IN THE EARLY '90s ERIC PEHOTA helped define big mountain skiing in films like
The White Room
. He's made more than 40 first descents - including the northwest summit of Alaska's Mount Waddington. In 1996, he lost his friend and ski-film co-star Trevor Petersen to an avalanche in Chamonix (Petersen was skiing alone). Pehota skis 100 days a year and lives near Whistler, where he hangs with his family and shoots at the crows in his garden.
STARRING IN SKI movies was a means to travel around the world and get paid. We'd go to an area, find the biggest peaks, pick out the lines we'd want to ski, and say, "We should film this."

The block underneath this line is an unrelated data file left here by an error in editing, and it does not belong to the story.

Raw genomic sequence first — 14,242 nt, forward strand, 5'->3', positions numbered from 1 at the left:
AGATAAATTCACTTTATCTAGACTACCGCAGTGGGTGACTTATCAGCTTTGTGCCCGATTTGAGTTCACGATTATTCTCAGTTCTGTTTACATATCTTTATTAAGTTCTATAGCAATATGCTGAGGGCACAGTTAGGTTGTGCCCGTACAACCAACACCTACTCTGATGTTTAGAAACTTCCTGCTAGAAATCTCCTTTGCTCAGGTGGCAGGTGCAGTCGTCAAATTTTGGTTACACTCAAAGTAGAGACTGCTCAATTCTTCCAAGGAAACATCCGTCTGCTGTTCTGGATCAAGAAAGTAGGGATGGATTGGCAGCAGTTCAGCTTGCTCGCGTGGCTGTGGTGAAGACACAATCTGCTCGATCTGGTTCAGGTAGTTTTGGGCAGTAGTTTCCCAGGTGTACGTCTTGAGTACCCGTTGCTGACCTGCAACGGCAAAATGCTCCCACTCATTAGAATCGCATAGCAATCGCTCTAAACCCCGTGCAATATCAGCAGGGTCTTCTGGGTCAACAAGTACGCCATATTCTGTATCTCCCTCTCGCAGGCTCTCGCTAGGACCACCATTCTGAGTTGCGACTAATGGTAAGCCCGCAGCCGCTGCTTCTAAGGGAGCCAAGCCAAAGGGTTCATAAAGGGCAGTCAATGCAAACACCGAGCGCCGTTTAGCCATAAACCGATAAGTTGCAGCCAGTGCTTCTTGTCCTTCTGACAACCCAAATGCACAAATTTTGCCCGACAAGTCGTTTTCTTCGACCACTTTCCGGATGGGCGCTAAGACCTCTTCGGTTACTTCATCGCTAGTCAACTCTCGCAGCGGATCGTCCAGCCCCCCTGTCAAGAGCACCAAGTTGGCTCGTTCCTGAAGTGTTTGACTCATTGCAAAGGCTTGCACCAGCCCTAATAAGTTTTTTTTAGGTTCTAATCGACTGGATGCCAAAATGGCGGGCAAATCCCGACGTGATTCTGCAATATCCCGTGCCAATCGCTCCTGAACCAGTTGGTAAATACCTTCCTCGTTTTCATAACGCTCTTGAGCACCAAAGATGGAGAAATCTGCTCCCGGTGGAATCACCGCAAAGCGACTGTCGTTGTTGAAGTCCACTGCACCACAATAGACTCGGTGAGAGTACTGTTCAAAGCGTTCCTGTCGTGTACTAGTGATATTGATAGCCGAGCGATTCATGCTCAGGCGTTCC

WHEN IT COMES TO SURVIVING, there's a bit of luck involved, but mostly it comes down to personal judgment.
AFTER A NEAR-DEATH EXPERIENCE - you hear people talking about car accidents, whatever - after that, you really appreciate every minute of the day. Every day, every night, every morning.
I LOVE LIFT SKIING. There's no substitute for putting up the vertical (unless you can afford a helicopter). Groomed hardpack, gates, bumps, steeps - you can't get that variety anywhere else but on a ski hill.
I LIKE GOOD, CLEAN, HEALTHY LIVING. I like to know what I eat. I hunt.
I'VE GOT EVERYTHING I NEED. Everything's paid for. I've got my own sawmill here so I can mill my own wood. I try to be self-supportive and not rely on society.
I DON'T HAVE TO SKI SOMETHING RISKY. But sometimes you gotta get out there and push it so you can really kick back and enjoy life, enjoy that beer again.